It is essential to realize that such impossibly stupid [I would say, rather, ignorant and misguided – LG] misuses of human life have always been explicitly religious. They are the product of what certain human beings think they know about invisible gods and goddesses, and of what they manifestly do not know about biology, meteorology, medicine, physics, and a dozen other specific sciences that have more than a little to say about the events in the world that concern them.

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Written by Leisureguy

2 September 2007 at 12:51 pm

Posted in Religion

Bush on disbanding the Iraq military

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James Fallows has an excellent post:

There are so many things to scream about in this NY Times report of George W. Bush’s view of his “legacy” that it is hard to know where to start. But I’ll start with this, describing Bush’s extended recent interviews with the author Robert Draper:

Mr. Bush acknowledged one major failing of the early occupation of Iraq when he said of disbanding the Saddam Hussein-era military, “The policy was to keep the army intact; didn’t happen.”

But when Mr. Draper pointed out that Mr. Bush’s former Iraq administrator, L. Paul Bremer III, had gone ahead and forced the army’s dissolution and then asked Mr. Bush how he reacted to that, Mr. Bush said, “Yeah, I can’t remember, I’m sure I said, ‘This is the policy, what happened?’ ” But, he added, “Again, Hadley’s got notes on all of this stuff,” referring to Stephen J. Hadley, his national security adviser.

Think about this. The dissolution of the Iraq military is one of the six most-criticized and most-often-discussed aspects of the Administration’s entire approach to Iraq. (Others: the decision to invade at all; the assessment of WMD; the size of the initial invasion-and-occupation force; the decision not to stop the looting of Baghdad; and the operation of Abu Ghraib.) And the President who has staked the fortunes of his Administration, his party, his place in history, and (come to think of it ) his nation on the success of his Iraq policy cannot remember and even now cannot be bothered to find out how the decision was made.

Nearly four years ago, in an Atlantic article “Blind into Baghad” (and later in the book of the same name), I argued that the most plausible explanation for the otherwise bewildering chain of errors was the personal dynamics of the people at the top. The darkness of Cheney, the ideological cocksureness of Wolfowitz and operational cocksureness of Rumsfeld, the careerism of Tenet, the pliancy of Rice and (for different reasons) Powell. And, transcending them all, the magical combination of certainty and lack of curiosity of the man at the top:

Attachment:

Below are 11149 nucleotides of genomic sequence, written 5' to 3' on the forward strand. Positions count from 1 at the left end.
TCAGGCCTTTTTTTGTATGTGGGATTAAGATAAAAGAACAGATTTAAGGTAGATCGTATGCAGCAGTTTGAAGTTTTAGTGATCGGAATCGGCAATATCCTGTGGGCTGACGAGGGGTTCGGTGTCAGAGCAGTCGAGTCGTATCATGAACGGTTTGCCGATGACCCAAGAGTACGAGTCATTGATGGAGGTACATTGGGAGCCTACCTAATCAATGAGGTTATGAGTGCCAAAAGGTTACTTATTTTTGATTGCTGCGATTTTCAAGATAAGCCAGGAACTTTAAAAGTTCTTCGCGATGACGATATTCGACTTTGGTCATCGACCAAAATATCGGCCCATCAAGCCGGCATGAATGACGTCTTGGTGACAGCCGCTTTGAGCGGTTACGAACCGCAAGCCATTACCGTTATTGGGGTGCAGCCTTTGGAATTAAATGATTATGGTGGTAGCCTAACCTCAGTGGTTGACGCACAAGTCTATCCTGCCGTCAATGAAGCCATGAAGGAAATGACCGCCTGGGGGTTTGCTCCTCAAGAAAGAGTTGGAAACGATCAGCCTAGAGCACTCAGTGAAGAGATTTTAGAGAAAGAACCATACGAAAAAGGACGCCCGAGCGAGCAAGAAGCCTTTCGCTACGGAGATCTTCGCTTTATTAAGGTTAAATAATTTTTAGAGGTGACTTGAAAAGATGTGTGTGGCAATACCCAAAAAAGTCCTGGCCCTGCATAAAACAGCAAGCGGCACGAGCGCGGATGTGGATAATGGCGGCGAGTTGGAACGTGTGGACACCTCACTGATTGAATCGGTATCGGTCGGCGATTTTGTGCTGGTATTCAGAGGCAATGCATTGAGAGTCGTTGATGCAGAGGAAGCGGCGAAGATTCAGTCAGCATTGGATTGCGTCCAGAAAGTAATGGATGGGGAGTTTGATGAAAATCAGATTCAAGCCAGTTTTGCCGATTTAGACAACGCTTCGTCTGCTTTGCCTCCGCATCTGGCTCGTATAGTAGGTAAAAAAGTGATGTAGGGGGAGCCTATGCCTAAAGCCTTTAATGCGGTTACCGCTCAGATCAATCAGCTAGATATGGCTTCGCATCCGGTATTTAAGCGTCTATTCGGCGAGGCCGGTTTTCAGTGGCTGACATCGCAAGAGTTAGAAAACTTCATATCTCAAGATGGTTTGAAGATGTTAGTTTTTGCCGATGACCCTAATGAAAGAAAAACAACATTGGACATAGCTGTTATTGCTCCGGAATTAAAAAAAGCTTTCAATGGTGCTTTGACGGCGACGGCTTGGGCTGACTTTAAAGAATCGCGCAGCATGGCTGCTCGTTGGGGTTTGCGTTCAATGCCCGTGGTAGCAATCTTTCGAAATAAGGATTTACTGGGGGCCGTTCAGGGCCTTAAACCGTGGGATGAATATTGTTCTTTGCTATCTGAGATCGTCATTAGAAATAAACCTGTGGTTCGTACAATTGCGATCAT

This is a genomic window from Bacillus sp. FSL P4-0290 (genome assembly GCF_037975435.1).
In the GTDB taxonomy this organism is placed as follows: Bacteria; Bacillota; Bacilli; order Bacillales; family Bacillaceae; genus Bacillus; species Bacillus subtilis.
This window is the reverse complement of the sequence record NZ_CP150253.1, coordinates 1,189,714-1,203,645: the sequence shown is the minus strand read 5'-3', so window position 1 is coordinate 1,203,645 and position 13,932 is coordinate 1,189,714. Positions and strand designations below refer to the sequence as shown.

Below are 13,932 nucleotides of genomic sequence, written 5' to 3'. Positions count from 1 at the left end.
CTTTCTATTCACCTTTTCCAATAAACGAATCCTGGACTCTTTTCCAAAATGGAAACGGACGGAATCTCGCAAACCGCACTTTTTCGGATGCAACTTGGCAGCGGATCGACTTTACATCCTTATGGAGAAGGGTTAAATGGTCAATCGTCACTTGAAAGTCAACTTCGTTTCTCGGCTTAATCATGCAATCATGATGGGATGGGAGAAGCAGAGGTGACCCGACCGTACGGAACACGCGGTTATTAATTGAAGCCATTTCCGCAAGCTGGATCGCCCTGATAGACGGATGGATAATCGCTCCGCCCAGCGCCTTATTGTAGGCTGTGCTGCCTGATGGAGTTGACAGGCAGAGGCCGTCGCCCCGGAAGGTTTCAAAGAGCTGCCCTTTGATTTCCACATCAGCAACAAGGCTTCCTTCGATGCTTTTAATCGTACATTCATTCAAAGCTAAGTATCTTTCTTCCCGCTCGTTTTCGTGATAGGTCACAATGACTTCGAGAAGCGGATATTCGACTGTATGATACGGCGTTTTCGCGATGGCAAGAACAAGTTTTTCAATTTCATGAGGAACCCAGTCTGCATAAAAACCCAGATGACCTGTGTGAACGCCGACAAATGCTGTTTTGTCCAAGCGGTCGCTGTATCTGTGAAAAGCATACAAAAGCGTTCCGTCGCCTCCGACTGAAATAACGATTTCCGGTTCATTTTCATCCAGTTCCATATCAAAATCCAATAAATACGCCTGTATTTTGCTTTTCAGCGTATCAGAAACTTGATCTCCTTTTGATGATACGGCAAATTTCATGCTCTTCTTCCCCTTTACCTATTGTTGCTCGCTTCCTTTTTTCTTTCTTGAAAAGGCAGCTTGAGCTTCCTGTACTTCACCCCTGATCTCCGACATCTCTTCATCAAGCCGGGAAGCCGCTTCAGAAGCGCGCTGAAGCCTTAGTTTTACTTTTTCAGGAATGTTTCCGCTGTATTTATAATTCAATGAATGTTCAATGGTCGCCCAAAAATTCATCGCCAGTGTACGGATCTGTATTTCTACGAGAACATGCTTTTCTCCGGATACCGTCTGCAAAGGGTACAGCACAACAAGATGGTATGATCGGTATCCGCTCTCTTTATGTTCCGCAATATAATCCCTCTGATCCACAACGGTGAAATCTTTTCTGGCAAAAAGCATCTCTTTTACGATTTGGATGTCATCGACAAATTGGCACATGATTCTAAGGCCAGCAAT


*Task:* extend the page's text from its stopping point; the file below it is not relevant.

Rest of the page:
Leadership is always a balance between making large choices and being aware of details. George W. Bush has an obvious preference for large choices. This gave him his chance for greatness after the September 11 attacks. But his lack of curiosity about significant details may be his fatal weakness. When the decisions of the past eighteen months are assessed and judged, the Administration will be found wanting for its carelessness. Because of warnings it chose to ignore, it squandered American prestige, fortune, and lives.

That was too gentle. But it was based on what was known or knowable in the fall of 2003, six months into an already-faltering occupation. “History,” to which the president so often appeals, will have a richer set of evidence to draw upon.

Written by Leisureguy

2 September 2007 at 11:39 am

Competitive edge spreads like a disease

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Very interesting article at Science News, with great diagrams:

The economies of poor and developing countries often depend almost exclusively on a single product—perhaps timber or coffee—or on a handful of products at most. That’s hardly a startling observation, but what’s puzzled economists over the years is why it’s been so difficult for these countries to start up new activities in the hope of spurring economic growth and lifting themselves out of poverty.

While there have been a few success stories, such efforts have often ended up consuming heaps of money to little lasting effect.

A team of economists and physicists is now proposing a new way to look at development. The researchers have shown that a country’s competitive edge can spread from one kind of product to another along a well-defined network of links, much as disease epidemics tend to spread among people who are socially connected.